The Tuberous Sclerosis Association (TSA) is delighted to announce funding for Dr Charlotte Tye (Department of Child & Adolescent Psychiatry, Kings College London) and her team to extend the Early Development in Tuberous Sclerosis (EDiTS) Study.

EDiTS aims to better understand how the development of young children living with TSC differs to those who do not live with the condition. The new funding provided to Dr Tye and her team will allow exploration into the relationship between the physical symptoms of TSC – such as epileptic seizures and brain tumours – and the development of Attention deficit hyperactivity disorder (ADHD) and/or Autistic Spectrum Disorder (ASD).

A grant of £10,000 was awarded to Dr Tye for this incredibly important work from the Hospital Saturday Fund. The TSA would like to put forward their deepest thanks to the Hospital Saturday Fund for their wonderful generosity.

Louise Fish (Chief Executive, TSA) and Paul Jackson (Chief Executive, Hospital Saturday Fund)

Dr Tye commented: ‘This funding comes at a key time as the EDiTS Study cohort enter toddlerhood, to provide fundamental insights into early development and its links with later behaviour in TSC. Thank you very much to the TSA for your continued support of the EDiTS study’.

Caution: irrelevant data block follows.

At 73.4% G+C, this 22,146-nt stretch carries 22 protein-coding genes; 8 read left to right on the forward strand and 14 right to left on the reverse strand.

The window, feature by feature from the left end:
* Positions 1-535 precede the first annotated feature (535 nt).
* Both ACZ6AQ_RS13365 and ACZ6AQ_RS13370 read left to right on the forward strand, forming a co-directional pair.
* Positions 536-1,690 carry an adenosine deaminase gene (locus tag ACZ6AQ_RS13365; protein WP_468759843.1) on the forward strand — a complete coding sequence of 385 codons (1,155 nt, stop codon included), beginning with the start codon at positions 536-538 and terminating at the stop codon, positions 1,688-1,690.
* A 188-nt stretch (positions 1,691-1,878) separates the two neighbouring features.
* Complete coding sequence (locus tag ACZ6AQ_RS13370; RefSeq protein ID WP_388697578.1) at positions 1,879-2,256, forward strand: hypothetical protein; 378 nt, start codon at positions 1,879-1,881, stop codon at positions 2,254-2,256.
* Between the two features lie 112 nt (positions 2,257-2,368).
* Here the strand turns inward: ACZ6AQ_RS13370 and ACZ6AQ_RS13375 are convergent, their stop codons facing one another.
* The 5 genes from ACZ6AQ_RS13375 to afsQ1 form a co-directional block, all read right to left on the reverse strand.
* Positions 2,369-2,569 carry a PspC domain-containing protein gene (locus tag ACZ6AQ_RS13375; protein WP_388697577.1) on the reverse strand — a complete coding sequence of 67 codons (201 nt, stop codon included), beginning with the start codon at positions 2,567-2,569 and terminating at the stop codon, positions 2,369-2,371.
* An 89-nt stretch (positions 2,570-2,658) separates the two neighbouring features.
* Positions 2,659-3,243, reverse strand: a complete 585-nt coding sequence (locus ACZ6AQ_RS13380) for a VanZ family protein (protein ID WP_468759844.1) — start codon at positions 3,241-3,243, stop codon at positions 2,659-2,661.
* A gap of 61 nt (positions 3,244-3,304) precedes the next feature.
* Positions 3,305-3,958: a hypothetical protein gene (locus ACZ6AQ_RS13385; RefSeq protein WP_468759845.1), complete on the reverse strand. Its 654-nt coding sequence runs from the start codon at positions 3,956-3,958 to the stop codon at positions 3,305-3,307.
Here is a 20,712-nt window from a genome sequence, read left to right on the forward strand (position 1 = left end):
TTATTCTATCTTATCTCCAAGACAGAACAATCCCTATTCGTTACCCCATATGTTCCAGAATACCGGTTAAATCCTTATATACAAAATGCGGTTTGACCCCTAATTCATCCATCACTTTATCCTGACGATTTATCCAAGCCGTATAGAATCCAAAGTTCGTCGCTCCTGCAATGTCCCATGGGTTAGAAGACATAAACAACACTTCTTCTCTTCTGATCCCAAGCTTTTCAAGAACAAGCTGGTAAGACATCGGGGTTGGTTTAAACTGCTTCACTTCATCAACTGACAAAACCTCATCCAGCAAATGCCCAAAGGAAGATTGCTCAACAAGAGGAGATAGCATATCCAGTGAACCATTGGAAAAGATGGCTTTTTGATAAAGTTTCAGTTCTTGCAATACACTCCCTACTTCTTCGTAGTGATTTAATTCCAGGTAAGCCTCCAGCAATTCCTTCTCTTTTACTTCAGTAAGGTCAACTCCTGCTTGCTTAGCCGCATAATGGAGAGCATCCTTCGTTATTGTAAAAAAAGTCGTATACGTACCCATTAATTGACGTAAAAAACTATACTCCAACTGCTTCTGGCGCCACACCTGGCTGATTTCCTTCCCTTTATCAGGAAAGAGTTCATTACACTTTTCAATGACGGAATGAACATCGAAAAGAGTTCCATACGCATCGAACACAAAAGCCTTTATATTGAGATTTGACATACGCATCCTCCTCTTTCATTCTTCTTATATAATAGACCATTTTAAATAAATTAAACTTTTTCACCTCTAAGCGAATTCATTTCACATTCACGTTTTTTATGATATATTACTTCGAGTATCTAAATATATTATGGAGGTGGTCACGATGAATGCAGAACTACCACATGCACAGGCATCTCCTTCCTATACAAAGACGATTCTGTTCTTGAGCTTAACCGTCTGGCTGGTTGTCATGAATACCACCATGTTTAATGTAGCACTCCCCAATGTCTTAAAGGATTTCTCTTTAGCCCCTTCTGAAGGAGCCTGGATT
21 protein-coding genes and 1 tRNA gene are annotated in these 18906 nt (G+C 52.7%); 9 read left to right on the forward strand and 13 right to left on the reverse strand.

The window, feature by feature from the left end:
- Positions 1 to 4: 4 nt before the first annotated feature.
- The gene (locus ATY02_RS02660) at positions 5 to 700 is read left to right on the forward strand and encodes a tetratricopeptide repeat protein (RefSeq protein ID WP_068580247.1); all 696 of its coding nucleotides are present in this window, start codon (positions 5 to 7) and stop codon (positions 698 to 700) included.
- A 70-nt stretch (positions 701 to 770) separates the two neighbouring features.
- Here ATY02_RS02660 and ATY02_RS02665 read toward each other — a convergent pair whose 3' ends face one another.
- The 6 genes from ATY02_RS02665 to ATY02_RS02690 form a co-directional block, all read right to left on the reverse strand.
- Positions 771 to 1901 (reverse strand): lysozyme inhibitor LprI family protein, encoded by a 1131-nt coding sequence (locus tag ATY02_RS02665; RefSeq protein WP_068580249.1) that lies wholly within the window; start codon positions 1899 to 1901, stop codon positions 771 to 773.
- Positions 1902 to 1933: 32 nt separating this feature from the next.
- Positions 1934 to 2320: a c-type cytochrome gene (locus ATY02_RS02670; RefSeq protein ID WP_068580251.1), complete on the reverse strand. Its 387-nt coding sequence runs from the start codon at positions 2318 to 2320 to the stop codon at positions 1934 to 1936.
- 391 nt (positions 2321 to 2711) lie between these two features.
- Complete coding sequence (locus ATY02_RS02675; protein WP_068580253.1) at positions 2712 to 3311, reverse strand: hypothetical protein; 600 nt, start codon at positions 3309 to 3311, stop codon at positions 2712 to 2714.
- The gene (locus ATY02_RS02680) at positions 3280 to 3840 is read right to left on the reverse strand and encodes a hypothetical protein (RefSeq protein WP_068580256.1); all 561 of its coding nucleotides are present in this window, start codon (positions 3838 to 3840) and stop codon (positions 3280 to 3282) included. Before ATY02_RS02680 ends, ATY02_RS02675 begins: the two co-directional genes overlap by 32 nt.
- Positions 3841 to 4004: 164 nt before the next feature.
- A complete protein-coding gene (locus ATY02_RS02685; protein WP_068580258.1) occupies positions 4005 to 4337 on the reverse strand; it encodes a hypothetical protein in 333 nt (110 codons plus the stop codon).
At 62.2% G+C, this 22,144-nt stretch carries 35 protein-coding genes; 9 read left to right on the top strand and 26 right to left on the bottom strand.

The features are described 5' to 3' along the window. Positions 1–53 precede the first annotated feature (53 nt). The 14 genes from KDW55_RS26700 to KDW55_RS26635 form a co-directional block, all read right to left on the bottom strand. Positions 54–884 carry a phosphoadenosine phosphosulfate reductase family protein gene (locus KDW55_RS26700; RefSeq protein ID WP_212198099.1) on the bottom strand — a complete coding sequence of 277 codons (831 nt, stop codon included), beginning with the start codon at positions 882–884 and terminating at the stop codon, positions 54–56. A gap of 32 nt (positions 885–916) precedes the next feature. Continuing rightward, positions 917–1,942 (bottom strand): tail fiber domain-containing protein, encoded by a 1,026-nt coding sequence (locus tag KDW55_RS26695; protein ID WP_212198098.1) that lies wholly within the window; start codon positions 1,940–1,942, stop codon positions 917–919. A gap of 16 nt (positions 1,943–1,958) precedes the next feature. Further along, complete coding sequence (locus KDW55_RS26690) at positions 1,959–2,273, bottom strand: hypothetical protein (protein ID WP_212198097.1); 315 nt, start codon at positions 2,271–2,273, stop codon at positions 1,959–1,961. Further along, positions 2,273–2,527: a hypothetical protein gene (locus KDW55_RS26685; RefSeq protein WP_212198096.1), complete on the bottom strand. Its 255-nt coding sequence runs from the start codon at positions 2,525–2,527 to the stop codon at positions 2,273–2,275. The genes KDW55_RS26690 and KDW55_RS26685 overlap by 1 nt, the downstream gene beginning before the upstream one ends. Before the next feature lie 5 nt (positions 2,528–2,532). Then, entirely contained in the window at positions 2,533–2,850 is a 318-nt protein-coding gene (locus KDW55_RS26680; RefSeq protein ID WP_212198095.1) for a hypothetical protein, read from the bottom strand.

The Hospital Saturday Fund is a registered charity whose aims are to provide assistance through its charitable giving. Organisations and individuals with high philanthropic aims can join the Hospital Saturday Fund on their mission to help those with critical and/or immediate health needs and supporting medical research.

In addition to securing funding from the TSA, the team at Kings College London have also been awarded a research grant from the Baily Thomas Charitable Fund. This funding will allow the EDiTS study to continue collecting information in pre-school children who live with and without TSC, through a mobile app. It is hoped that the data will help to increase our understanding of the reasons why mental disability and issues with brain development are more common in children living with TSC.

ADHD and ASD in people living with TSC are both part of the group ‘TSC-Associated Neuropsychiatric Disorders (TAND)’. TAND is an important and often overlooked area of TSC research and support. Click here to find out more about TAND.

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